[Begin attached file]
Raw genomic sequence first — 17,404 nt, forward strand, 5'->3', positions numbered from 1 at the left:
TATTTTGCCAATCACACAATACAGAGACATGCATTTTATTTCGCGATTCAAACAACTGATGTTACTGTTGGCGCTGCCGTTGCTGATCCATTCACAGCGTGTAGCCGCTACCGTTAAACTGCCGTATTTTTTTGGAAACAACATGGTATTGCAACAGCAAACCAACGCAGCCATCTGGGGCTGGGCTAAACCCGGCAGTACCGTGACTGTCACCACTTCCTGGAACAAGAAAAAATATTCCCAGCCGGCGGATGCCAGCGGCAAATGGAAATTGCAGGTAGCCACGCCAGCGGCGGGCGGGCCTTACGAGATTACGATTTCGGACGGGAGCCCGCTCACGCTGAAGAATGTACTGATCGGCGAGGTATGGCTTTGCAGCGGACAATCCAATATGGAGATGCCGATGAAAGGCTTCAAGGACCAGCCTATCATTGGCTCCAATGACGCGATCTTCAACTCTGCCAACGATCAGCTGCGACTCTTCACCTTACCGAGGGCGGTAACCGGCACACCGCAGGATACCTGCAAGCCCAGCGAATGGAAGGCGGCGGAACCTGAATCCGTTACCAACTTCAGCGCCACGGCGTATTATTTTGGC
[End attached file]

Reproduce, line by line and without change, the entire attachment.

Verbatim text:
Raw genomic sequence first — 17,404 nt, forward strand, 5'->3', positions numbered from 1 at the left:
TATTTTGCCAATCACACAATACAGAGACATGCATTTTATTTCGCGATTCAAACAACTGATGTTACTGTTGGCGCTGCCGTTGCTGATCCATTCACAGCGTGTAGCCGCTACCGTTAAACTGCCGTATTTTTTTGGAAACAACATGGTATTGCAACAGCAAACCAACGCAGCCATCTGGGGCTGGGCTAAACCCGGCAGTACCGTGACTGTCACCACTTCCTGGAACAAGAAAAAATATTCCCAGCCGGCGGATGCCAGCGGCAAATGGAAATTGCAGGTAGCCACGCCAGCGGCGGGCGGGCCTTACGAGATTACGATTTCGGACGGGAGCCCGCTCACGCTGAAGAATGTACTGATCGGCGAGGTATGGCTTTGCAGCGGACAATCCAATATGGAGATGCCGATGAAAGGCTTCAAGGACCAGCCTATCATTGGCTCCAATGACGCGATCTTCAACTCTGCCAACGATCAGCTGCGACTCTTCACCTTACCGAGGGCGGTAACCGGCACACCGCAGGATACCTGCAAGCCCAGCGAATGGAAGGCGGCGGAACCTGAATCCGTTACCAACTTCAGCGCCACGGCGTATTATTTTGGC